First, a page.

How the US and the world respond to the growing global refugee crisis will be a defining moral issue for this generation. And understanding how climate change will impact the future flow of refugees and displaced persons is one of the most important challenges we face today.
Refugees are fleeing conflict and violence in war-torn countries—including Syria, South Sudan and the Democratic Republic of Congo—but climate-related events are also causing a rising number of displacements worldwide. In some parts of the world, extreme weather events such as drought are increasing the risk of conflicts and worsening conditions for refugees and displaced people.
One person every second is displaced by climate
According to United Nations High Commission for Refugees (UNHCR) one person every second is being displaced by climate factors, with an average of more than 26 million people displaced by climate and weather-related events annually since 2008. More than 65 million people worldwide are currently displaced and 21 million of them are classified as refugees. Developing countries host the vast majority of refugees, and the number who are permanently resettled in the developed world is only about 100,000 annually, or less than 1 percent.
The US has been the international leader for refugee resettlement for at least the last 40 years. Since 1975, the US has admitted more than 3 million refugees for resettlement, including 85,000 in 2016. But is that about to change? In his campaign for the presidency, Donald J. Trump threatened to send Syrian refugees back to a war zone where more than 11 million people have been driven from their homes since 2011. Within a few days of becoming president, Trump tried to ban all Syrian refugees, along with those from six other predominantly Muslim countries.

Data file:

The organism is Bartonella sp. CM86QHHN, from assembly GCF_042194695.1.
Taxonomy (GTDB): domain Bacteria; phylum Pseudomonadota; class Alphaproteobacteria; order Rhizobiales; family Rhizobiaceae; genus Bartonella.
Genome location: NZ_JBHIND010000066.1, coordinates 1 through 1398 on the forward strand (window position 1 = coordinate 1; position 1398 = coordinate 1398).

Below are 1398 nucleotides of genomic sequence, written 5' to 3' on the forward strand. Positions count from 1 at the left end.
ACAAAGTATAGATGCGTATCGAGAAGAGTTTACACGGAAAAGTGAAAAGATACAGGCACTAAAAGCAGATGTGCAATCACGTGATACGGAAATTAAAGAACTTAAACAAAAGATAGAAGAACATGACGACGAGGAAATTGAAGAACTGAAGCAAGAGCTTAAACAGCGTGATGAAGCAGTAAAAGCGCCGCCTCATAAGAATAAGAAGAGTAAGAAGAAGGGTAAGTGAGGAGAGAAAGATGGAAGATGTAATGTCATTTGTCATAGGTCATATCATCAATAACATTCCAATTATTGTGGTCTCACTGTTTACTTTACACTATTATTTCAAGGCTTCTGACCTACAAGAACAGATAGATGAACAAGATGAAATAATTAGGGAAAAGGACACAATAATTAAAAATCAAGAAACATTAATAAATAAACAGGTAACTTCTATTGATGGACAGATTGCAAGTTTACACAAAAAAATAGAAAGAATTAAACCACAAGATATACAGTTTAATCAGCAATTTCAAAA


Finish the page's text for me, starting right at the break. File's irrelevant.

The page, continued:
Outdated legal definitions don’t take climate change into account
The number of people displaced by sea level rise, coastal inundation, drought, and other extreme weather events is projected to rise sharply in the next few decades. And yet people who are forced to leave their homes because of climate-related impacts cannot currently be legally classified as refugees.
Under the 1951 Refugee Convention, only those who have had to flee their country because of conflict or persecution qualify as refugees. According to international law, people fleeing famine, drought, or natural disasters do not qualify as refugees, even if they are forced to cross international borders. However, in the light of worsening climate impacts, some climate mobility advocates are testing the traditional definition of refugees, and recent court cases have been brought in New Zealand and Australia by and on behalf of Pacific islanders who are being forced to abandon their homes and communities as a result of rising seas.
Climate change will vastly swell numbers of displaced persons
At the recent Global Security Conference in Munich, Patricia Espinosa Cantellano, the UN’s top climate official said, “Climate change is a threat multiplier that leads to social upheaval and possibly even armed conflict.”